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Tuesday, June 15, 2004

Blackout hits major Web sites (A future form of a DoS)

A domain name outage Tuesday morning that left many popular Web sites such as Yahoo, Google, and temporarily inaccessible was the result of an Internet attack, according to Web infrastructure company Akamai.

The attack caused problems for more than two hours—from 5:30 a.m. to 7:45 a.m. PDT.

Many of the world’s most popular sites suffered from widespread outages, according to Keynote Systems, which compiles statistics related to Web surfing.  On a typical day, the top 40 sites measured by Keynote rarely dip below 99 percent availability.  On Tuesday, however, Keynote saw availability drop to 81 percent.

Bottom line: The attack caused problems for Web surfers for about two hours.

It’s taking a lot longer for the affected companies and Internet monitoring firms to get to the root of the problem.  Where the attack struck first has yet to be determined, and the affected companies are pointing to others, not themselves.  An attack on Akamai could have rippled out to Google and the other sites, or those sites might have been individually targeted, which in turn could have put pressure on a key Internet service that Akamai runs.  An Akamai spokesman said it noticed an attack against four unnamed “customers” that rendered their sites inaccessible.  Akamai said that the strike against those customers in turn caused a failure of its own domain name server (DNS) system, which translates word-based URLs into numeric Web addresses to link surfers to company sites.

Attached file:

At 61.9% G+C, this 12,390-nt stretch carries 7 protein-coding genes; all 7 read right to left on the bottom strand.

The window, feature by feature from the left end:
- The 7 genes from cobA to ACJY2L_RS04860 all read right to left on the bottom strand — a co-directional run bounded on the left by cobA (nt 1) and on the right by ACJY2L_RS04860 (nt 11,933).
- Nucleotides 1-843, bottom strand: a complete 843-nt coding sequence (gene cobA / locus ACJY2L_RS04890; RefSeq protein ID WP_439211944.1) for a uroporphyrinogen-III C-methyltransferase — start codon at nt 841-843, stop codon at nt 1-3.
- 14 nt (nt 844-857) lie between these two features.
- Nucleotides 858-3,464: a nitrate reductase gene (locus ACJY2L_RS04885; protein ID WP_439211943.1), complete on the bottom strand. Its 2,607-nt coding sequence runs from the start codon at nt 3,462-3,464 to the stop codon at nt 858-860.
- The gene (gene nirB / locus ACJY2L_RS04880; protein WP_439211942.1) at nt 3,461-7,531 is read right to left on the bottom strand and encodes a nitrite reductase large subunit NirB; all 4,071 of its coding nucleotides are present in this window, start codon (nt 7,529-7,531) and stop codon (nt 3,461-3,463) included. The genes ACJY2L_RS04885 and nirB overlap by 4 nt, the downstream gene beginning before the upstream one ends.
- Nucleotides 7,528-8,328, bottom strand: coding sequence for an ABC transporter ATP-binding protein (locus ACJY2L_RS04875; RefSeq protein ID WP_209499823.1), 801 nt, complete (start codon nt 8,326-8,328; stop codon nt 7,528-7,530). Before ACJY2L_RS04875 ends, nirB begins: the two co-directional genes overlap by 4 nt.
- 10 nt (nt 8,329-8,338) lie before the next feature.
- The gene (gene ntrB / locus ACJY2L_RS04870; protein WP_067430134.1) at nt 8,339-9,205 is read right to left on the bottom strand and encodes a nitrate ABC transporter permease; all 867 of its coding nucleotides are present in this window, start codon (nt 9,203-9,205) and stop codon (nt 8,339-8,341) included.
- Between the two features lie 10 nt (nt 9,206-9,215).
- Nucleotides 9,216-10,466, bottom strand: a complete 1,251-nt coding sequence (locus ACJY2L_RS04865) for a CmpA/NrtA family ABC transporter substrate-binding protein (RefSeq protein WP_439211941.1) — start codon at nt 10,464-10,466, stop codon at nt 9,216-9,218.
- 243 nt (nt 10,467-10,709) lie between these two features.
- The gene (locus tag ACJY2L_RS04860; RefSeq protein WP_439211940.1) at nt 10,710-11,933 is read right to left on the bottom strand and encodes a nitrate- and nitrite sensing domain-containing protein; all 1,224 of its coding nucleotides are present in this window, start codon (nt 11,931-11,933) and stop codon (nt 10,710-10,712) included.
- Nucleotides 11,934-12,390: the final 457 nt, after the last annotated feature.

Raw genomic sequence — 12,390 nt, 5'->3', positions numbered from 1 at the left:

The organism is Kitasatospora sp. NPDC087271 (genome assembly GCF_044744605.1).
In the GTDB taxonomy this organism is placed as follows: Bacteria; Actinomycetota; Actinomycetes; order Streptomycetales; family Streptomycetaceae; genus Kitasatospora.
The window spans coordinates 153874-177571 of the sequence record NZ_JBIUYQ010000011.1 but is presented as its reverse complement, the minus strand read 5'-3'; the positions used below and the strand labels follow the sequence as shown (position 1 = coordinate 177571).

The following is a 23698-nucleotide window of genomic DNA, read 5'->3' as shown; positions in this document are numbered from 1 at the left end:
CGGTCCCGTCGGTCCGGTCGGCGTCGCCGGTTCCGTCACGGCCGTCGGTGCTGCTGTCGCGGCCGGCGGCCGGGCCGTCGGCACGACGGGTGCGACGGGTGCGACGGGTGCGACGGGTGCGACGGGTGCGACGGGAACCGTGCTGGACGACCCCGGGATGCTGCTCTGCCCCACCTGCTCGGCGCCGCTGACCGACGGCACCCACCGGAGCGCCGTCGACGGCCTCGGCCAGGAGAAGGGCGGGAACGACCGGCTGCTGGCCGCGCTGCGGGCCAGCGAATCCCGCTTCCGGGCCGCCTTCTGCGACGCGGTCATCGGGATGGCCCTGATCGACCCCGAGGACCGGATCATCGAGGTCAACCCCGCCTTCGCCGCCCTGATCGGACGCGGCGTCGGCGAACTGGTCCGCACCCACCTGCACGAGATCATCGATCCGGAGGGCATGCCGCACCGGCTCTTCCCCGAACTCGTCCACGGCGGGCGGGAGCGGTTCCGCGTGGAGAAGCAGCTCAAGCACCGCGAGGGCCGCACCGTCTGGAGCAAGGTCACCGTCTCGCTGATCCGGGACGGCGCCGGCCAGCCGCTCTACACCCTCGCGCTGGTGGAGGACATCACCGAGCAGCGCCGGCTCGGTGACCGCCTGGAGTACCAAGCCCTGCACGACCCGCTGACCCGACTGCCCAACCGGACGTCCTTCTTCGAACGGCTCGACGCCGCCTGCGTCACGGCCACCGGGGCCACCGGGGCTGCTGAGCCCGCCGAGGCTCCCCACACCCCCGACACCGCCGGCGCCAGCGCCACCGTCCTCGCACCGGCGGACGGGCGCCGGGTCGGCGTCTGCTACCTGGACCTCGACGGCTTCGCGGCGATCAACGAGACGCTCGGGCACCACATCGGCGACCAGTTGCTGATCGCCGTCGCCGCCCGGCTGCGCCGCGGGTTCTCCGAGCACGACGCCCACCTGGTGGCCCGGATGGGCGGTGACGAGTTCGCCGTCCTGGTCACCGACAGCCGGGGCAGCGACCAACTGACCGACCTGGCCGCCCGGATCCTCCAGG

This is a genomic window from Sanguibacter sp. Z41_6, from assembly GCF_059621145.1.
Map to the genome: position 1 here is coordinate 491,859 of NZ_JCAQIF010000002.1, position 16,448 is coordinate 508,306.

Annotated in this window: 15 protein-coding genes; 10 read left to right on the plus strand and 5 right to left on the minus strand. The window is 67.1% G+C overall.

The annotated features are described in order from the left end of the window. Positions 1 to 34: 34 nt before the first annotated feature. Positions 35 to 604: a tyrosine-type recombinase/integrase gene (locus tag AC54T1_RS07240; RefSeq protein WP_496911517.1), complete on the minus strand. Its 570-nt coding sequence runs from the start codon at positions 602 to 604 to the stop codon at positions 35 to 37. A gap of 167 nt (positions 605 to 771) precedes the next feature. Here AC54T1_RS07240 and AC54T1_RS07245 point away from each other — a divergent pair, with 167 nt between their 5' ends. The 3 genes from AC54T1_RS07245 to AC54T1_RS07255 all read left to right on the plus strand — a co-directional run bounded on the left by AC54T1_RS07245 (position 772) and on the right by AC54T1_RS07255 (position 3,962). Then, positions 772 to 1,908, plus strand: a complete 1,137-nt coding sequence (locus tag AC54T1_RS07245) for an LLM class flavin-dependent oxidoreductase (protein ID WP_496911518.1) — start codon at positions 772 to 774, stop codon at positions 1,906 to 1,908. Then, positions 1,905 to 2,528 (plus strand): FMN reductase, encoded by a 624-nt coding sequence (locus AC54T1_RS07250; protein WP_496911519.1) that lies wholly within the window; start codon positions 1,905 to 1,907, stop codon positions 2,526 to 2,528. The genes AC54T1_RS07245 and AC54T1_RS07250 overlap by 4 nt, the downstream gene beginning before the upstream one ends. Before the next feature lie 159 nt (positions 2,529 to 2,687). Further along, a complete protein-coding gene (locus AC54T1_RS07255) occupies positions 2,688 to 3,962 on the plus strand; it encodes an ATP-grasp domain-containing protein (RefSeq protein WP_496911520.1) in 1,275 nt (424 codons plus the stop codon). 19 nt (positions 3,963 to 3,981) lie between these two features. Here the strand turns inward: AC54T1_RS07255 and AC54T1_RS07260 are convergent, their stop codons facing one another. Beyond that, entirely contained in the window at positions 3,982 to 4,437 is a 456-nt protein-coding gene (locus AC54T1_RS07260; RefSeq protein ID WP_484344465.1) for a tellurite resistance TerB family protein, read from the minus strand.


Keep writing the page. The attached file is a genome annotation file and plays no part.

“We do know that attack was against four sites that happened to be Akamai customers,” said company spokesman Jeff Young.  “But I don’t know if the intent was to go after Akamai or go after Web properties that happened to be customers of ours.”

Tuesday’s outage comes nearly a month after Akamai reported glitches in its content management tools, causing some slowdowns.

Other parties may not agree with that assessment.  Keynote earlier Tuesday reported the Akamai DNS system outage and speculated that Cambridge, Mass.-based Akamai was the target of a denial-of-service attack, which then caused the Yahoo, Google, Microsoft and Apple sites to fail.  Dug Song, security architect for network security company Arbor Networks, said that the outage appeared to be an Akamai problem.

During the outage, Song noticed that sites such as Google were still functional, but someone typing couldn’t get to that site because the address would not translate into its numeric Internet Protocol code.  “It was definitely some sort of Akamai issue,” Song said in an interview.  “Their name service for all these major sites stopped working.  You couldn’t reach these sites even though the sites were up.  You just couldn’t get to them because the name resolution wasn’t working.”

In a recent incident, the Netsky virus used such a technique to target Kazaa and other file-sharing networks, disrupting service at some.  Earlier in the year, the main Web site of the SCO Group was crippled after attacks from computers infected by the MyDoom virus.

Since early Tuesday morning, users have been reporting glitches with Yahoo Mail, such as site inaccessibility, slow page loads and inoperable buttons on the site.

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Posted on 06/15